The production team of the original The Omen didn't have the necessary funds available to hire Goldsmith, who was already at the top of his game. After hearing the composer conduct one of his famous concerts, however, Donner and Bernhard confirmed their interest in him and specifically sought a special budgetary allowance from 20th Century Fox for his hiring. That money came directly from the top, and Goldsmith was launched on a course to his only Academy Award win. The composer's music for the films of this trilogy doesn't reflect much of anything else in his career. The oppressive tone of liturgical chanting at its most menacing is a style that he would later touch upon briefly, as in Poltergeist II: The Other Side, but not with the kind of development he had utilized in these works. Goldsmith admitted that he was a bit rusty in his skills at choral writing, though with some help from his faithful orchestrator, Arthur Morton, he managed to produce one of the most memorable choral-related scores in film music history. Never one to shy away from the chance to revisit his material in a sequel (even in franchises with very poor follow-ups), Goldsmith extended the general sound of his music for The Omen in 1978's Damien: The Omen II before taking the same tone of orchestral and choral colors in a different direction for 1981's The Final Conflict. Despite a lack of overarching musical continuity in the rigid structures of the three compositions, Goldsmith did pepper all three with the same style of relentless religious extroversion, applying similar choral techniques in particular throughout the separate scores. The foundation work for the franchise that was conceived and cemented in The Omen includes its striking title chant, a piece of music so powerful that it was actually nominated separately from the score for its own "Best Song" Oscar. The chilling brutality of "Ave Satani," whispering and shouting the Latin translations of "Hail Satan!" and "Jesus Christ!" (among other things) over a muscular and deliberate orchestral churning in the bass region, is effective in part because Goldsmith staggers the progression of the theme at differing rates in the treble choral performances and the underlying orchestral bass. This off-kilter merging of the two halves of the theme produces a very unnerving effect without the need to resort to obvious dissonance or outright pounding to achieve the same ominous fright level in the audience. The same instrumental elements eventually provide the plucky suspense of later cues as well.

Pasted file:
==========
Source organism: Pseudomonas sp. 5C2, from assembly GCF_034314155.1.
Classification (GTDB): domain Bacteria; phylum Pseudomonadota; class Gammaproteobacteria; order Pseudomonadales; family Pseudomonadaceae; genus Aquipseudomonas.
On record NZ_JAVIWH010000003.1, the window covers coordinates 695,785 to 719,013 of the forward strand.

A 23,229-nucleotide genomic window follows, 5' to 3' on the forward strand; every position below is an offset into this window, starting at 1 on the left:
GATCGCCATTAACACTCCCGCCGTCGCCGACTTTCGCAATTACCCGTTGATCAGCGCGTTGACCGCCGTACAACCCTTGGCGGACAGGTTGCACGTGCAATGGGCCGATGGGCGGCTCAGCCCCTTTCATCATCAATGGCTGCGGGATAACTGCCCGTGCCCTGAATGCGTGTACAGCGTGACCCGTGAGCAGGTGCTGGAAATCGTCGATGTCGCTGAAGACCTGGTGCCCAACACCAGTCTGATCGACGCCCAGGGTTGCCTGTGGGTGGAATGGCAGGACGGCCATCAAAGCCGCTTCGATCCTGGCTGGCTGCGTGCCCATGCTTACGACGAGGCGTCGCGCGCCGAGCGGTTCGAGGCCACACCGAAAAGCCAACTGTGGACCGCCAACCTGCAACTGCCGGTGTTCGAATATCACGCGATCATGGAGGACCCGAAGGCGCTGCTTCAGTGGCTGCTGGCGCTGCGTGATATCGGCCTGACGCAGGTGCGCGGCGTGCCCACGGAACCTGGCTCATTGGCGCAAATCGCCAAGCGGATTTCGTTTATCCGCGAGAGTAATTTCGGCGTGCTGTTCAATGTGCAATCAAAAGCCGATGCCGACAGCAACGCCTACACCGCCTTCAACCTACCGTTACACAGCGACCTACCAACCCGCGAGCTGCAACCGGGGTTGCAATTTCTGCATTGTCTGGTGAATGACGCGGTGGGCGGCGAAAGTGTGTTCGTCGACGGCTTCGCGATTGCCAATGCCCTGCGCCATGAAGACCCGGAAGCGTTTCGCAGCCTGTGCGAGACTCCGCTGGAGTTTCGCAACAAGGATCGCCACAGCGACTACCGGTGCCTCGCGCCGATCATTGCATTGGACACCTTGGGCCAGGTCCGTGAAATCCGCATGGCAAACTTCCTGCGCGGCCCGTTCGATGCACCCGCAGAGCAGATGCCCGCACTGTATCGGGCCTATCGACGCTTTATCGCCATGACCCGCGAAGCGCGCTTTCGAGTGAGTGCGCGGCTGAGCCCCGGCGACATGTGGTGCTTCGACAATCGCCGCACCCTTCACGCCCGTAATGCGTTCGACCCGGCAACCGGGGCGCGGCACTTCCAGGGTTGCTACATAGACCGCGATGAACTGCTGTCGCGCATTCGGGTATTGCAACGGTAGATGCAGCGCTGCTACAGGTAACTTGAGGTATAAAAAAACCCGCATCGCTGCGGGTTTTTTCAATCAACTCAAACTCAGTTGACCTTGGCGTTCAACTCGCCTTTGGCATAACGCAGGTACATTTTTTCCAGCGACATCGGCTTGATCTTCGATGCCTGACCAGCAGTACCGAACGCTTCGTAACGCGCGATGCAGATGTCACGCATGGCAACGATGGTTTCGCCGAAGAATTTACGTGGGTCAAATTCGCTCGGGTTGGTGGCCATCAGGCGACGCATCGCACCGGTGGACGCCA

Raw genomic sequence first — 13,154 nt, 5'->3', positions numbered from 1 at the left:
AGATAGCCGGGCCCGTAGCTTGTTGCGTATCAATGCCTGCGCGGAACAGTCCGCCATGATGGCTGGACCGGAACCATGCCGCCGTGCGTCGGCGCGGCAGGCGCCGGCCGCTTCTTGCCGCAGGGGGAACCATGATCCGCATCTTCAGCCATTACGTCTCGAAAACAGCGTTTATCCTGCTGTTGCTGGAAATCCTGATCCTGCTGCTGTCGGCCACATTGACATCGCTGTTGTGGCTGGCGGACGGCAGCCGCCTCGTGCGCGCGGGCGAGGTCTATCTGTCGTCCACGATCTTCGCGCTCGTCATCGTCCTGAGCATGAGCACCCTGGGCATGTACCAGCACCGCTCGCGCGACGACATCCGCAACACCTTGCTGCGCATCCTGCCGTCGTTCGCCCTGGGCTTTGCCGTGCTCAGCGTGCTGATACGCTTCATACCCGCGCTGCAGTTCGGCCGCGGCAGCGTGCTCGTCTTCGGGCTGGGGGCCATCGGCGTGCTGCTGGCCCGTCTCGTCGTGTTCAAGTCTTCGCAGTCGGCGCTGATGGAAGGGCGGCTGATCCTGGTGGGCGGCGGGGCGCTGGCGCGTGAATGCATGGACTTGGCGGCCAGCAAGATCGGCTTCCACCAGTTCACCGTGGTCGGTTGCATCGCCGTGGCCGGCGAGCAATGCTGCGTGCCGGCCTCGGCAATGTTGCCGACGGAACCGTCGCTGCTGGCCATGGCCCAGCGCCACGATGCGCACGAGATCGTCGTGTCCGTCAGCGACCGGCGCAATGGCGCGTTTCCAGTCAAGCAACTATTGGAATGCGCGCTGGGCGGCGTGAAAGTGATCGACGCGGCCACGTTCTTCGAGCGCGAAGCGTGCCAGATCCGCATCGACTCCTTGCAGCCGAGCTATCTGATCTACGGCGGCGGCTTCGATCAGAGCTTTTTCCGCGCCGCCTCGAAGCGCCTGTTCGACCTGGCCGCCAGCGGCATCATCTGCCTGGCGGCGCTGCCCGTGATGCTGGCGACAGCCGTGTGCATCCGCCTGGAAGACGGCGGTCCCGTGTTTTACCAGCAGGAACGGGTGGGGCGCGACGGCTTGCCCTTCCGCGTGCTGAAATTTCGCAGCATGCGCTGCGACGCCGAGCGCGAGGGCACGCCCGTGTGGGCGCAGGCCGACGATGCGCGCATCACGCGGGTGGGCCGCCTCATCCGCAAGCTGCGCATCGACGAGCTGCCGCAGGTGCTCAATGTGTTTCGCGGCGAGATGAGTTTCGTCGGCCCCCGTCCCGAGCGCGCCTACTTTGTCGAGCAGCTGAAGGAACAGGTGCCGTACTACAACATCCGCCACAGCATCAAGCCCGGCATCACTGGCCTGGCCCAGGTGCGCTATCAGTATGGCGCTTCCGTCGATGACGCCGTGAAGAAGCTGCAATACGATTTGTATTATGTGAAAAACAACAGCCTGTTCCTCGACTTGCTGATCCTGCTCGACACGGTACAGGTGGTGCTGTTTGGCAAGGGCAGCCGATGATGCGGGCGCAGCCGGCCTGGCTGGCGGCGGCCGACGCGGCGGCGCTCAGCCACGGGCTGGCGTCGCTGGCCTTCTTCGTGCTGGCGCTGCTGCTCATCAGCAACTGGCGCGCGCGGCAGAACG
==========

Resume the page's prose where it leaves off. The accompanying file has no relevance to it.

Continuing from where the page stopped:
Ratings Icon
VIEWER RATINGS
388 TOTAL VOTES
Average: 3.99 Stars
***** 190 5 Stars
**** 86 4 Stars
*** 56 3 Stars
** 31 2 Stars
* 25 1 Stars
  (View results for all titles)

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COMMENTS
4 TOTAL COMMENTS
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Great score, but....
Classical music fan - January 29, 2012, at 3:51 p.m.
1 comment  (637 views)
Creepy; I love it!
Rebecca - January 31, 2011, at 2:45 p.m.
1 comment  (631 views)
The Omen Formula
Bruno Costa - December 5, 2010, at 3:39 a.m.
1 comment  (826 views)
Horror Definitely Worth Hearing...and Scaring...
Jouko Yli-Kiikka - December 11, 2009, at 1:35 a.m.
1 comment  (1047 views)
More...


Track Listings Icon
TRACK LISTINGS AND AUDIO
Audio Samples   ▼
1990 Varèse Album Tracks   ▼Total Time: 34:12
• 1. Ave Satani (2:32)
• 2. The New Ambassador (2:33)
• 3. Killer's Storm (2:52)
• 4. A Sad Message (1:42)
• 5. The Demise of Mrs. Baylock (2:52)
• 6. Don't Let Him (2:48)
• 7. The Piper Dreams - performed by Carol Goldsmith (2:39)
• 8. The Fall (3:42)
• 9. Safari Park (2:04)
• 10. The Dog's Attack (5:50)
• 11. The Homecoming (2:43)
• 12. The Altar (2:00)
2001 and 2005 Varèse Albums Tracks   ▼Total Time: 49:11

Notes Icon
NOTES AND QUOTES
The inserts of all the albums include information about the score and film.
Copyright © 2009-2015, Filmtracks Publications. All rights reserved.
The reviews and other textual content contained on the filmtracks.com site may not be published, broadcast, rewritten
or redistributed without the prior written authority of Christian Clemmensen at Filmtracks Publications. All artwork and sound clips from The Omen are Copyright © 1990, 2001, 2005, Varèse Sarabande, Varèse Sarabande, Varèse Sarabande (Trilogy Set) and cannot be redistributed without the label's expressed written consent. Page created 7/29/09 (and not updated significantly since).
If all children are considered "special" in today's politically correct society, then what would we call the little shit in this film?